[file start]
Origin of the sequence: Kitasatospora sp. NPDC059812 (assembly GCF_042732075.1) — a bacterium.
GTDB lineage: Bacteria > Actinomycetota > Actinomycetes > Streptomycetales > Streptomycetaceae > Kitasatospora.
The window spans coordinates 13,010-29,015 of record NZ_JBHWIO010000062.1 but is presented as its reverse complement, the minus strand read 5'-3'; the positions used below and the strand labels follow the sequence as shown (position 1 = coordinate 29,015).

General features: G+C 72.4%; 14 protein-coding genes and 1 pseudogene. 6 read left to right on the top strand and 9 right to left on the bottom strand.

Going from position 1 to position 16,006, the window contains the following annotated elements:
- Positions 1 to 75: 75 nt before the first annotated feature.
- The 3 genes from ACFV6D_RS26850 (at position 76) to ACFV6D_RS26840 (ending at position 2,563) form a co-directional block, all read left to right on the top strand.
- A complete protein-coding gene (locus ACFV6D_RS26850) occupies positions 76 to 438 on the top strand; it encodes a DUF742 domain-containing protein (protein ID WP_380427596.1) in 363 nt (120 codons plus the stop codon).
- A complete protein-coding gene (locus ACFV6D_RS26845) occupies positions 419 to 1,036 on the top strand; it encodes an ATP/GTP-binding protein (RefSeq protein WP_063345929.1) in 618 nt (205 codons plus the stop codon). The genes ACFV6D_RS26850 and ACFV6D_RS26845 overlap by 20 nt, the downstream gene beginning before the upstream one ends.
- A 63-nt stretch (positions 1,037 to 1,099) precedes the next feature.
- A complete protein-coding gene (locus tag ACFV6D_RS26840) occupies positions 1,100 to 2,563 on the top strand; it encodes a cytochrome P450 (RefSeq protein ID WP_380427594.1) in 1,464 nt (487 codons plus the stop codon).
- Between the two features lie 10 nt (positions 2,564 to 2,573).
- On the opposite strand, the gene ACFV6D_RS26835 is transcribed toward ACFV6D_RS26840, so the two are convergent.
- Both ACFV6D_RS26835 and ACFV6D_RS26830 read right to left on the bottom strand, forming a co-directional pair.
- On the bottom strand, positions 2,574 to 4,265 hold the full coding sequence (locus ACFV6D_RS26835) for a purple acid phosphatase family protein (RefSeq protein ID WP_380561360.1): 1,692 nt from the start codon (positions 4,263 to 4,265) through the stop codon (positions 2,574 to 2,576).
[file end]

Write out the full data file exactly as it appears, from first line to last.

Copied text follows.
Origin of the sequence: Kitasatospora sp. NPDC059812 (assembly GCF_042732075.1) — a bacterium.
GTDB lineage: Bacteria > Actinomycetota > Actinomycetes > Streptomycetales > Streptomycetaceae > Kitasatospora.
The window spans coordinates 13,010-29,015 of record NZ_JBHWIO010000062.1 but is presented as its reverse complement, the minus strand read 5'-3'; the positions used below and the strand labels follow the sequence as shown (position 1 = coordinate 29,015).

General features: G+C 72.4%; 14 protein-coding genes and 1 pseudogene. 6 read left to right on the top strand and 9 right to left on the bottom strand.

Going from position 1 to position 16,006, the window contains the following annotated elements:
- Positions 1 to 75: 75 nt before the first annotated feature.
- The 3 genes from ACFV6D_RS26850 (at position 76) to ACFV6D_RS26840 (ending at position 2,563) form a co-directional block, all read left to right on the top strand.
- A complete protein-coding gene (locus ACFV6D_RS26850) occupies positions 76 to 438 on the top strand; it encodes a DUF742 domain-containing protein (protein ID WP_380427596.1) in 363 nt (120 codons plus the stop codon).
- A complete protein-coding gene (locus ACFV6D_RS26845) occupies positions 419 to 1,036 on the top strand; it encodes an ATP/GTP-binding protein (RefSeq protein WP_063345929.1) in 618 nt (205 codons plus the stop codon). The genes ACFV6D_RS26850 and ACFV6D_RS26845 overlap by 20 nt, the downstream gene beginning before the upstream one ends.
- A 63-nt stretch (positions 1,037 to 1,099) precedes the next feature.
- A complete protein-coding gene (locus tag ACFV6D_RS26840) occupies positions 1,100 to 2,563 on the top strand; it encodes a cytochrome P450 (RefSeq protein ID WP_380427594.1) in 1,464 nt (487 codons plus the stop codon).
- Between the two features lie 10 nt (positions 2,564 to 2,573).
- On the opposite strand, the gene ACFV6D_RS26835 is transcribed toward ACFV6D_RS26840, so the two are convergent.
- Both ACFV6D_RS26835 and ACFV6D_RS26830 read right to left on the bottom strand, forming a co-directional pair.
- On the bottom strand, positions 2,574 to 4,265 hold the full coding sequence (locus ACFV6D_RS26835) for a purple acid phosphatase family protein (RefSeq protein ID WP_380561360.1): 1,692 nt from the start codon (positions 4,263 to 4,265) through the stop codon (positions 2,574 to 2,576).